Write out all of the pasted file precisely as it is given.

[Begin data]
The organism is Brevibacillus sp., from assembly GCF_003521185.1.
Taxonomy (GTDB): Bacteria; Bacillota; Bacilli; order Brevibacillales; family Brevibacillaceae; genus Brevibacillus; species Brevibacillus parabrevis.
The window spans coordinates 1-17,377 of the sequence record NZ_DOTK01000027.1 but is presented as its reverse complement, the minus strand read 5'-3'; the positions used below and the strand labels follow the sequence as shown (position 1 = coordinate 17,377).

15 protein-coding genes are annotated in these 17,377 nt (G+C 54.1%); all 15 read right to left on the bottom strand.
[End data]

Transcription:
The organism is Brevibacillus sp., from assembly GCF_003521185.1.
Taxonomy (GTDB): Bacteria; Bacillota; Bacilli; order Brevibacillales; family Brevibacillaceae; genus Brevibacillus; species Brevibacillus parabrevis.
The window spans coordinates 1-17,377 of the sequence record NZ_DOTK01000027.1 but is presented as its reverse complement, the minus strand read 5'-3'; the positions used below and the strand labels follow the sequence as shown (position 1 = coordinate 17,377).

15 protein-coding genes are annotated in these 17,377 nt (G+C 54.1%); all 15 read right to left on the bottom strand.